Who knew? That at least is one of the conclusions of Walt Hickey, writing for fivethightyeight.com, based upon an analysis of the music played by 25 classic rock stations in the country’s top 30 radio markets. And yes, what such stations play varies widely by market. And it seems the station in the survey that plays the most Pink Floyd is Charlotte’s WRFX. The most popular band overall on classic rock stations? Led Zeppelin. The most popular songs? “Dream On” and “Sweet Emotion” by Aerosmith.
While the article contains many interesting insights, I find this one particularly fascinating:
“The Hispanic influx across the southern United States vastly changes the rock landscape,” [Eric Wellman, the classic rock brand manager for Clear Channel, and programming director for New York City’ WAXQ] said. “The common conventional wisdom is that Hispanics who listen to English-language rock like a significantly harder brand of English-language rock. In markets where that is an influence, you’ll see that.”
H/t: JAT and RH
Teardowns are in the news again, with the UPoR devoted 1,500 words including a sidebar to the topic over the weekend. Now, should it come as a surprise that more old small homes in desirable neighborhoods are being turn down and replaced by larger houses now that the economy is improving? Absolutely not.
The real question is whether Charlotte decides to do anything about it. There certainly are some activists that are against the trend, contending that big, new houses don’t match the existing “character” — whatever that is — of a community. As the UPoR reports:
Dan Morrill, consulting director of the Charlotte-Mecklenburg Historic Landmarks Commission, is among those watching the trend with a wary eye.
Morrill pointed to the Cherry neighborhood as an example of an area that is being reshaped now by teardowns.
“This was a historically African-American neighborhood right on the edge of Myers Park with small-frame houses,” he said. “You’re seeing expensive houses built in the midst of this neighborhood that had just small houses.
“Not only is it changing in terms of its built environment, but it is the classic case of gentrification.”
So? There’s no entitlement for a neighborhood to have the same socio-economic conditions forever. And I’m pretty sure that Morrill isn’t calling for a return of segregation, especially now that Mecklenburg County is majority minority (whites now make up less than half of the county’s population).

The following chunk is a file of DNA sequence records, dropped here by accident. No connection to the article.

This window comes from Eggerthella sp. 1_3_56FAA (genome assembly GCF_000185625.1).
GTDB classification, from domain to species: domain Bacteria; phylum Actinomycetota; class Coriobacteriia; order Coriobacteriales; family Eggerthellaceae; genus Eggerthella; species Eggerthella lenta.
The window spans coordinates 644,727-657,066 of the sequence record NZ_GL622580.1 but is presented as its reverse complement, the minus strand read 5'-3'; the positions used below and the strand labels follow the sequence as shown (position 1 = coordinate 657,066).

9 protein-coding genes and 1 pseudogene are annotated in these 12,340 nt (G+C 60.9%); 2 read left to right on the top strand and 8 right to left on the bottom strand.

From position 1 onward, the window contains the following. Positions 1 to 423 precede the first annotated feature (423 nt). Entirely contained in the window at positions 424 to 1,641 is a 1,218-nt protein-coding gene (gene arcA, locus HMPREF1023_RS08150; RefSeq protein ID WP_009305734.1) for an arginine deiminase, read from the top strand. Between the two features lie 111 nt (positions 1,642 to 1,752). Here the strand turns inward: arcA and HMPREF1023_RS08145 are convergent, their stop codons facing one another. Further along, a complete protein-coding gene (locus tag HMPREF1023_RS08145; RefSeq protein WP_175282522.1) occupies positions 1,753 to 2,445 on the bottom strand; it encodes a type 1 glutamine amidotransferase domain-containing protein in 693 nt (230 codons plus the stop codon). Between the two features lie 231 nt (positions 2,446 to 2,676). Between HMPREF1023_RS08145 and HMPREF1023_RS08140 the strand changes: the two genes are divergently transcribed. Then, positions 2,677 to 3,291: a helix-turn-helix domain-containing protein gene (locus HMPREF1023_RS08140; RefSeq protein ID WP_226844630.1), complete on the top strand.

Can gentrification ever be a valid concern? Sure, when it’s local government that’s behind it, cutting sweetheart deals with developers. And if gentrification is truly a concern, reducing the city and county’s tax and fee burden would be a great place to start.
Sadler Barnhardt, president of the Myers Park Homeowners Association, said the look of his neighborhood is also changing as smaller homes are being replaced by much bigger ones.
He said some of the recently demolished homes had been built away from their setbacks – the required distance between the home and property lines. The newer homes are being built right up to their setbacks in some cases, Barnhardt said. “I’m not saying they’re violating any deed restrictions,” he said. “But people are still somewhat pushing the envelope, in my opinion.”
Doing something that’s perfectly legal qualifies as “pushing the envelop?” OK…
“The Senate has such a blunderbuss approach to things that standing up to them could make him look reasonable.”
— GOP strategist Carter Wrenn, talking to the Charlotte Observer about House speaker (and GOP nominee for U.S. Senate) Thom Tillis and his relationship with Republicans in the N.C. Senate.
Charlotte City Council is finally nearing final consideration of new zoning standards for bars and such. Such regulations are always arbitrary. That said, the proposed new arbitrary rules are likely somewhat better overall than the old arbitrary rules. A highlight per the UPoR:
Under current zoning regulations, any nightspot that doesn’t serve food – such as many of Charlotte’s local breweries – is categorized as a nightclub by the city. It requires them to be at least 400 feet away from homes, keeping them from expanding in popular areas such as NoDa and Elizabeth.